The best coffee maker is one that not only brews the perfect cup of Joe but the right one for you. That means you don't need to spend hundreds of dollars picking up industry-quality features to enhance your mornings. In fact, the best coffee makers work to combine an excellent taste and flavor with value for money.
That said, there are some standout features that distinguish the best coffee makers on the market. These brewers will usually pack additional strength and temperature controls, complex water distribution systems, and extra accessories like milk frothers right out the of the box. That means you'll be brewing rich, fresh cups without having to break out the barista handbook. Whether you're after a simple drip carafe system or a high-end espresso machine, we're rounding up all the best coffee makers on the market right now.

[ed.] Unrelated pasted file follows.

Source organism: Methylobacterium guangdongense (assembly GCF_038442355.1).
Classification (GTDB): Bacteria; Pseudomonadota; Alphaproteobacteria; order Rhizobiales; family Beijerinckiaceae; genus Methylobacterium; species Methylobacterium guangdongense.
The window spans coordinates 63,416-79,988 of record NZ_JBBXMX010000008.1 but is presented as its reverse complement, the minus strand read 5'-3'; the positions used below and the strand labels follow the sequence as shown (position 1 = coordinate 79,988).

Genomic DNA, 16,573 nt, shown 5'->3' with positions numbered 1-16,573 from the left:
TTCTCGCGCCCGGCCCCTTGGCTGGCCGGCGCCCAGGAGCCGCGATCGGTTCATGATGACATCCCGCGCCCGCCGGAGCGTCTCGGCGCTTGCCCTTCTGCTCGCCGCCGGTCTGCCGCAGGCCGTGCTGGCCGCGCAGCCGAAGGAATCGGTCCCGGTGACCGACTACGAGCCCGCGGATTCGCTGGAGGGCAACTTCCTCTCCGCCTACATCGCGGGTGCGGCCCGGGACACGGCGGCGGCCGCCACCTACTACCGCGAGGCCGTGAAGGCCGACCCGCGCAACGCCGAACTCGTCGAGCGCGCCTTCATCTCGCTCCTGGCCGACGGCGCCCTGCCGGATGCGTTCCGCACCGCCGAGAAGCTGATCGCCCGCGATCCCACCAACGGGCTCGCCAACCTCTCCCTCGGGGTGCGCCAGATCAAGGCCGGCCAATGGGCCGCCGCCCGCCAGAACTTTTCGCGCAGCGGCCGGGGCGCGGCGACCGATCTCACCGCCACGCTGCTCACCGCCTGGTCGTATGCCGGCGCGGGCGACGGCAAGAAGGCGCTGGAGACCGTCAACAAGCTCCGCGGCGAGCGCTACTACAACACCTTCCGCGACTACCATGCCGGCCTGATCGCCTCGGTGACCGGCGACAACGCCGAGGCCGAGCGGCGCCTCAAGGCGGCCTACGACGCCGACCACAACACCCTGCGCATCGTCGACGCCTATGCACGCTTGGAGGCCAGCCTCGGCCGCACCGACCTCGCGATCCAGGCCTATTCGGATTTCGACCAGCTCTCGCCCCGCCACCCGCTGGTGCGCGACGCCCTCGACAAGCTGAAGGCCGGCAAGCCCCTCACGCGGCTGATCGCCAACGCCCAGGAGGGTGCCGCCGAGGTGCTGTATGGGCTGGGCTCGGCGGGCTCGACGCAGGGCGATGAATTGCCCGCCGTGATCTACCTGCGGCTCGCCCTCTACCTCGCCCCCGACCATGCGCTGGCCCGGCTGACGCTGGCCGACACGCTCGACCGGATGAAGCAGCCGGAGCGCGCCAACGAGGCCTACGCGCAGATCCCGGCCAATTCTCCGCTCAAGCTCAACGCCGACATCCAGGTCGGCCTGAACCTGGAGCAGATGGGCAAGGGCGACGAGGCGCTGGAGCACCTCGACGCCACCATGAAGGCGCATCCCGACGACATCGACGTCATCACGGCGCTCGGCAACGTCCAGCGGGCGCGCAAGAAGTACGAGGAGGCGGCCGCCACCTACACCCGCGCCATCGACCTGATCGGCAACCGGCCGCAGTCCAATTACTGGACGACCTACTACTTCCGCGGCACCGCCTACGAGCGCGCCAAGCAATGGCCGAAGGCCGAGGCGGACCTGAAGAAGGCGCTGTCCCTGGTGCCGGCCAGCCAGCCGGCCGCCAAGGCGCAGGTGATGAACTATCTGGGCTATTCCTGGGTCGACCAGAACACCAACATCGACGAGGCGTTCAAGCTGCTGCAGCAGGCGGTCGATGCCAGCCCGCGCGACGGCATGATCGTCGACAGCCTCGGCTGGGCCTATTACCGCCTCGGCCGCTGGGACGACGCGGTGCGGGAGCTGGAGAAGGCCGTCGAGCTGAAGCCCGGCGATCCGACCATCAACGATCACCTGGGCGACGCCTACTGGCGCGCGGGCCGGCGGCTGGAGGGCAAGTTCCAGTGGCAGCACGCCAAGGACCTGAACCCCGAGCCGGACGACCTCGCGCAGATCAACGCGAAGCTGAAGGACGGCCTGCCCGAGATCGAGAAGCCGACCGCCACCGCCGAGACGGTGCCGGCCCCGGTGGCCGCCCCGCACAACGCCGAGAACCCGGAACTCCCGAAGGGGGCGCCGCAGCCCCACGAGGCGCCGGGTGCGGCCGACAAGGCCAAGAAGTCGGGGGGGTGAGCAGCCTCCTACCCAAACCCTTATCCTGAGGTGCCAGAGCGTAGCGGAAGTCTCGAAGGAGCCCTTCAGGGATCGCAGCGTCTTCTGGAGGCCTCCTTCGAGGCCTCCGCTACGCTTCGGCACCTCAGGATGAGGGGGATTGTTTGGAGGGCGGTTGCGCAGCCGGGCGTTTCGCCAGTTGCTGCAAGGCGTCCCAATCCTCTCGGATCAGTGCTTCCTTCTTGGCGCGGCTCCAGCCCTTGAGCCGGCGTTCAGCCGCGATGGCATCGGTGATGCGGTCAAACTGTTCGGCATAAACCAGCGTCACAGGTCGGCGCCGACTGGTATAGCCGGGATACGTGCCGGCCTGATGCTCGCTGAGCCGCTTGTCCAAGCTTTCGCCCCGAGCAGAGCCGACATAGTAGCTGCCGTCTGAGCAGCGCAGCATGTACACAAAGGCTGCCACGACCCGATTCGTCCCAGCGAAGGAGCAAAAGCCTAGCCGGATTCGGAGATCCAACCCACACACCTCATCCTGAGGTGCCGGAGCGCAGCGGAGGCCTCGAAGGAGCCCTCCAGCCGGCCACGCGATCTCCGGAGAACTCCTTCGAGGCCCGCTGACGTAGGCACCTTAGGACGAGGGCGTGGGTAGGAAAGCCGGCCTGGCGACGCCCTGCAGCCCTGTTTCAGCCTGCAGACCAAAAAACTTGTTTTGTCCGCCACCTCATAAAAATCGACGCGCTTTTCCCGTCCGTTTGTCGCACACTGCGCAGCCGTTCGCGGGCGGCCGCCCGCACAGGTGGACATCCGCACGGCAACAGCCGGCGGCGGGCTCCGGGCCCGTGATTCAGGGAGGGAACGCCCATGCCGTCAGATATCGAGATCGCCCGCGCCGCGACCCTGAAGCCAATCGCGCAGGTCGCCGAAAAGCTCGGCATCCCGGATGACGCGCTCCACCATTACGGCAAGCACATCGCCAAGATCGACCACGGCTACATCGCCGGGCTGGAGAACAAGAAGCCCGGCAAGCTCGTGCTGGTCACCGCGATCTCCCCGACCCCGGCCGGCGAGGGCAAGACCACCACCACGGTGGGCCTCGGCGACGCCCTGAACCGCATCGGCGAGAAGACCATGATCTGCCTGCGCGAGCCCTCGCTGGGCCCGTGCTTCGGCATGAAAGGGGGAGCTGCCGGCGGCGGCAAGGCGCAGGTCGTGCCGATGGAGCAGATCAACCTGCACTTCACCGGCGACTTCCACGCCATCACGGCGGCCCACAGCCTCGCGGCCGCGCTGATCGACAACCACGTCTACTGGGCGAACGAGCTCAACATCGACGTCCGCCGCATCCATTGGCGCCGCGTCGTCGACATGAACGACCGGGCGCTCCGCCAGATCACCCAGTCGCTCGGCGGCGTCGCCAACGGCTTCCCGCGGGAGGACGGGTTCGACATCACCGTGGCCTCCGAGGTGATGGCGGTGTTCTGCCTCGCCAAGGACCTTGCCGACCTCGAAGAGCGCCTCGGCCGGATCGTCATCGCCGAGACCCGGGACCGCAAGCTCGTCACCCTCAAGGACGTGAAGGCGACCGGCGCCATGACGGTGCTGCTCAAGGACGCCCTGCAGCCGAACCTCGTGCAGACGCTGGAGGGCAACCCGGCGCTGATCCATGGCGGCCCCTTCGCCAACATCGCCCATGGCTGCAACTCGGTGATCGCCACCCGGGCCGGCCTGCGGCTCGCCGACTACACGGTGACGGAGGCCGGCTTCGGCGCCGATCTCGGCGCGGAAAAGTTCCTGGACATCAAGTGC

Coffee makers can do so much more than they ever could before. Some machines can brew single espressos, iced-coffees, different temperatures of hot water for types of tea and all in a selection of sizes. Whichever features you’re after and whatever your budget, we’ve scoured the market to find the top performers. Here are the best coffee makers.
What are the best coffee makers?
The Braun Brew Sense sits on top of our list of the best coffee makers for most people. While some of the more technically brilliant coffee makers can run you close to $300 / £300, the Brew Sense is our top pick for its high value feature set, ease of use, and lower price tag.
However, if you are looking for the absolute best coffee maker, you should take a look at the Technivorm Moccamaster. One of the few coffee makers to meet the Golden Cup Standard set by the SCA, the Moccamaster offers fine tuned temperature control and a range of personalization features for the avid tinkerer as well.
However, those looking to cut daily trips to the coffee shop out of their routine will love the Ninja Hot and Cold Brewed System. Capable of brewing up everything from a latte to cold brew quickly and easily, the all-in-one Ninja gives you that barista experience from your own kitchen.
We’re going into more detail on these and plenty more of the best coffee makers available right now just below.
The best coffee makers you can buy today